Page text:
Author Topic: How to find details,last know address,next of Kin etc of a soldier killed boer W  (Read 5367 times)


  • Guest
I have found a W H Murphy honoured on the St.Anns Square Memorial to those of the Regiment killed in the Boer War. I have been searching for a William Henry Murphy born about 1877 in Manchester. By age he may have been in the war and killed at Dundee on or about the 20th October 1899 whilst with the 1st Battalion. The problem I have had in my family history search is that the name had been passed Father to Son for generations. Only last known addresses,next of kin etc will help me to check which one this poor chap was He could still be a missing relative even if the suggested birth date is not the same

Is anyone able to help ?




  • Guest
Hello and welcome to the forum. Firstly, I have to ask you if you know for sure that your man was definitely in the army and fought in the Boer War and, if so, that he died in the war. Murphy isn't an uncommon name especially with army connections of the period because of the number of Irishmen who served in pretty well every regiment.

There are 13 Murphys listed in the casualty roll of whom 4 died. One of these is 4055 Pte. W. Murphy of 1st battalion Manchester Regiment. The battle of Talana was fought on 20/10/1899 but the casualty roll is incorrect in listing him and other men of the battalion as casualties of the battle as the Manchesters weren't there. He was in fact killed at the battle of Elandslaagte which was was fought the day after. He was entitled to the Queen's South Africa Medal with clasp Elandslaagte.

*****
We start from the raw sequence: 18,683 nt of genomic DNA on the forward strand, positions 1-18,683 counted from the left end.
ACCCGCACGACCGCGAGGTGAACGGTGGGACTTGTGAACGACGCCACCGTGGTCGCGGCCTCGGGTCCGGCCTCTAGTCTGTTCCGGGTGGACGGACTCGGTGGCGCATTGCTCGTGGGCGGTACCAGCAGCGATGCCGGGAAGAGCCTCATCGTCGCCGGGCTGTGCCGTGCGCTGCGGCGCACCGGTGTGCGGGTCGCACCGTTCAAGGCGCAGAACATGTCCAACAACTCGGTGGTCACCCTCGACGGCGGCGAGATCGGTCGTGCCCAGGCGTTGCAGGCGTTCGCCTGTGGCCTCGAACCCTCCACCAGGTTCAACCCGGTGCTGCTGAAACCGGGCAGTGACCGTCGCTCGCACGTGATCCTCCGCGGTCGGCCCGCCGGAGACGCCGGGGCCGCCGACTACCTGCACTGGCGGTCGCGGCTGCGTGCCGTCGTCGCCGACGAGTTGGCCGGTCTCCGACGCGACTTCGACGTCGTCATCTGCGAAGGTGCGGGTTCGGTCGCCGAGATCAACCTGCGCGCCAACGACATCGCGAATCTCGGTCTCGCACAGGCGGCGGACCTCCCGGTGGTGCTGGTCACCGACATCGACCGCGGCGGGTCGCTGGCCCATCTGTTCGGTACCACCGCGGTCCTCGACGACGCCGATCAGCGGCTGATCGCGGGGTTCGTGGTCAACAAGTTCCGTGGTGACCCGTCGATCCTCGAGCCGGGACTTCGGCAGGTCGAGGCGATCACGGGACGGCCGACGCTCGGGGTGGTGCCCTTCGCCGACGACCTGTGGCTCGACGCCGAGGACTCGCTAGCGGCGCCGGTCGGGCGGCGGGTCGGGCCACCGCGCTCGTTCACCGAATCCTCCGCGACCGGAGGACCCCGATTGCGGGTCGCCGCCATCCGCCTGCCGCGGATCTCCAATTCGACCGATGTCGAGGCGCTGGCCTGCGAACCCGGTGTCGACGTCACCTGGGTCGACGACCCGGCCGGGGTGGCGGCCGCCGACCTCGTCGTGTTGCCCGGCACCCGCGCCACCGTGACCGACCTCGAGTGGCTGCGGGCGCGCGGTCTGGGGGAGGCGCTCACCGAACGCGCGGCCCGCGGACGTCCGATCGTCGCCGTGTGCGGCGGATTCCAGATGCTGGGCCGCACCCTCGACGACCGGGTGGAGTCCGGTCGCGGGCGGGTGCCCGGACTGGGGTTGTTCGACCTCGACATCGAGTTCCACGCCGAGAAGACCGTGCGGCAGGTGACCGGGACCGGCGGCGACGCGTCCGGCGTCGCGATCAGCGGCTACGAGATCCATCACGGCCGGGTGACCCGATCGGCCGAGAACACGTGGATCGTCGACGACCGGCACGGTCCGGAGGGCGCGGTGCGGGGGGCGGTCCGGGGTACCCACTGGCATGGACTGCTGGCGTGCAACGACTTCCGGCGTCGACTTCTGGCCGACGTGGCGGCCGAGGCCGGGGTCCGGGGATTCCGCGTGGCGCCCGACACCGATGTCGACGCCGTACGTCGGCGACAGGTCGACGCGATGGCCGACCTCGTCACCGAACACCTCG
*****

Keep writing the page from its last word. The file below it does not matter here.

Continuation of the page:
I have a copy of the battalion's QSA Medal roll and there are several Murphys listed including 4151 Pte. W. Murphy who was awarded the medal with clasps Natal and Transvaal and was transferred to 19th battery Royal Field Artillery where he may well have earned additional clasps. Overall there would have been dozens, if not hundreds, of W. Murphys serving in the army at the time.

Regular soldiers' service papers of the period are in series WO 97 at the Natonal Archives in Kew. However, the papers of men who died on service no longer exist as they were officially destroyed about 90 years ago.

Also. being born in Manchester doesn't necessarily mean that a man joined the Manchester Regiment. Many men did join their local regiment but equally many did not. Among these were men who joined the various corps (engineers, artillery, etc.) as well as other regiments. For example I have the medals and papers of several men of the Gordon Highlanders who fought in the Boer War. Not one of them was from the highlands and only one was even Scottish. Others came from York, London, Surrey, etc.

The conclusion of all this is that to progress your research you'll need more information to start with.



  • Guest
Thanks for the information David

Dave Naden

  • Guest

Photographs of the Elandslaagte Cemetery and Memorial can be found in the South Africa set within